Search Results

You are looking at 1 - 1 of 1 items for

  • Author or Editor: Douglas L. Archer x
Clear All Modify Search
Full access

Raina L. Allen, Benjamin R. Warren, Douglas L. Archer, Keith R. Schneider and Steven A. Sargent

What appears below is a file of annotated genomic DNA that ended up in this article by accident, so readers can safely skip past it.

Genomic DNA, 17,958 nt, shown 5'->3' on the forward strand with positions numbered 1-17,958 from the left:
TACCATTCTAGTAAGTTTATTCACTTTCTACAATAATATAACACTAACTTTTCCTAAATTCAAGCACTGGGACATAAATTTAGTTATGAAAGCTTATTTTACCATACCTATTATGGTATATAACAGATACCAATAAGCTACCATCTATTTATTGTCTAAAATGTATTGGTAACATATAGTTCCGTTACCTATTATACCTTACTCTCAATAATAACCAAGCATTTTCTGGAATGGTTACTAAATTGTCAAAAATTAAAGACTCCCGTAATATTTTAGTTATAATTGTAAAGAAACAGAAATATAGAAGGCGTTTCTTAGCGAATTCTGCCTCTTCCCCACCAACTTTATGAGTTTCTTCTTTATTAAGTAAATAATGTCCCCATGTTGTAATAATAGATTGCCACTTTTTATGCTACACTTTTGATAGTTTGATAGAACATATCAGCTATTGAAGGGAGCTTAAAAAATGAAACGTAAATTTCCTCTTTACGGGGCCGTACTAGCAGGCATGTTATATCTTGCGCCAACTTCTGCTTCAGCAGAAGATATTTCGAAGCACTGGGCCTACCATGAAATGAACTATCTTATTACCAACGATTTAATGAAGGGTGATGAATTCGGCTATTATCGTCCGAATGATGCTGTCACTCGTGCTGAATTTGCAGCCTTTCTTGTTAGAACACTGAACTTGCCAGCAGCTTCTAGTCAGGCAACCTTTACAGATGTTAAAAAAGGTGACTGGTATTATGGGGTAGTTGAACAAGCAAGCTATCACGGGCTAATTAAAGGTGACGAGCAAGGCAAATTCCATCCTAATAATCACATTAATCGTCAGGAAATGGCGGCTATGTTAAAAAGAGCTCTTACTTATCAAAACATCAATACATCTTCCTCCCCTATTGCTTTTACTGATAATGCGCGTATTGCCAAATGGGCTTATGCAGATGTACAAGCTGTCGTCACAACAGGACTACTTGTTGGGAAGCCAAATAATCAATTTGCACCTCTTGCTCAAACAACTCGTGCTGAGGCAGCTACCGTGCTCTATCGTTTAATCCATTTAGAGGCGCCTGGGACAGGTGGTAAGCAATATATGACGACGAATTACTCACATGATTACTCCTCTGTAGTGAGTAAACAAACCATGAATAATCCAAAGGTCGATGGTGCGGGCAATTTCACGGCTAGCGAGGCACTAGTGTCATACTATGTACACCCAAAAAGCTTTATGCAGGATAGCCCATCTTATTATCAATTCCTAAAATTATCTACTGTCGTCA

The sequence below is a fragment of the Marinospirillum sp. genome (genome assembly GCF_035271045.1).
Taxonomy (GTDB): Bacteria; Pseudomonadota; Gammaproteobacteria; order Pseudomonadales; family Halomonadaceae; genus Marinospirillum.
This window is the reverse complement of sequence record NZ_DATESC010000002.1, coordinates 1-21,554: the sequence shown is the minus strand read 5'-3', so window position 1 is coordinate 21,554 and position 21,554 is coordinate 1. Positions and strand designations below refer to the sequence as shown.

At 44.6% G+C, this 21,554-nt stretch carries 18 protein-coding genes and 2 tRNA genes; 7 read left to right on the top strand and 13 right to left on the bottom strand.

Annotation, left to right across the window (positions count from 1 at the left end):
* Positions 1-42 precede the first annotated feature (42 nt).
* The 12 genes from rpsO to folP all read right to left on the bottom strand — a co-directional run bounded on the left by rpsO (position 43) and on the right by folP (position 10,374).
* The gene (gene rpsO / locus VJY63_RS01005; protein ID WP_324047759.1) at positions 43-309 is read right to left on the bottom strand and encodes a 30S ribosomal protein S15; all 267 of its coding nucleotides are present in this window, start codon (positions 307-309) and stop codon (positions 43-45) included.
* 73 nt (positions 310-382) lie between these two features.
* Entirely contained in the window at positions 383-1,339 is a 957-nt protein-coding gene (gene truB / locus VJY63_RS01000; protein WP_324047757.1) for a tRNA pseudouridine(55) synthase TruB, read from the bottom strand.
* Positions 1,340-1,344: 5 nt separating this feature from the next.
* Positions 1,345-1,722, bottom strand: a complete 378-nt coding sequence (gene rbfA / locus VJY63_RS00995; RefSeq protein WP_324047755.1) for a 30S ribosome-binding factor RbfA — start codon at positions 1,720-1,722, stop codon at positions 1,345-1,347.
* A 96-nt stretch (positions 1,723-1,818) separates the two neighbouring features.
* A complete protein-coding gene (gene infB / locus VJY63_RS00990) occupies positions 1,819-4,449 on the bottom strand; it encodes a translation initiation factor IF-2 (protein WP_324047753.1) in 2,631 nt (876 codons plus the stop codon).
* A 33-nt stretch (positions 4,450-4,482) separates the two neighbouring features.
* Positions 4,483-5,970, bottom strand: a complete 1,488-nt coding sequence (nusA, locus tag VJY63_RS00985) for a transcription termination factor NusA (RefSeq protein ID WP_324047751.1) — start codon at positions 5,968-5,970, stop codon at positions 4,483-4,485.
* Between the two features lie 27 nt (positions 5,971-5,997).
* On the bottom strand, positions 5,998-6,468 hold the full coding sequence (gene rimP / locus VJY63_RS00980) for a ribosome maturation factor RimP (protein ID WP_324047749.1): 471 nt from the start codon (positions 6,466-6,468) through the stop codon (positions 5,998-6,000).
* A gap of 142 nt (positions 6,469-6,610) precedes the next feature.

Multi-state outbreaks of salmonellosis due to the consumption of contaminated fresh tomatoes (Lycopersicon esculentum) have recently occurred in the United States. This study investigated the survival of a five-serovar (serotype) Salmonella cocktail artificially inoculated onto tomato and packing line surfaces when held at various temperature and relative humidity (RH) combinations over 28 days. Packinghouse surfaces included stainless steel, polyvinyl chloride (PVC), sponge rollers, conveyor belts, and unfinished oak wood surfaces. Packinghouse climates were generated to simulate conditions in Florida during late spring (30 °C/80% RH) and fall/winter (20 °C/60% RH) months. Additionally, survival of Salmonella on tomatoes in standard ripening room conditions (20 °C/90% RH) was evaluated. Recovery of inocula was by a vigorous shake/hand rub method. After 28 days, Salmonella populations remained detectable on tomato surfaces regardless of environmental conditions. Inoculated Salmonella populations tested at spring conditions declined to undetectable levels on all packing line materials by day 11, with the exception of the unfinished oak, which reached undetectable levels by day 21. In contrast, inoculated Salmonella populations tested at fall/winter conditions declined to undetectable levels on sponge rollers and conveyor belts by day 7 and day 21, respectively. Stainless steel, PVC, and wood surfaces supported the survival of detectable populations of Salmonella over the 28-day sampling period. Results of this study demonstrate the potential for Salmonella to persist on tomato and packing line surfaces under common environmental conditions.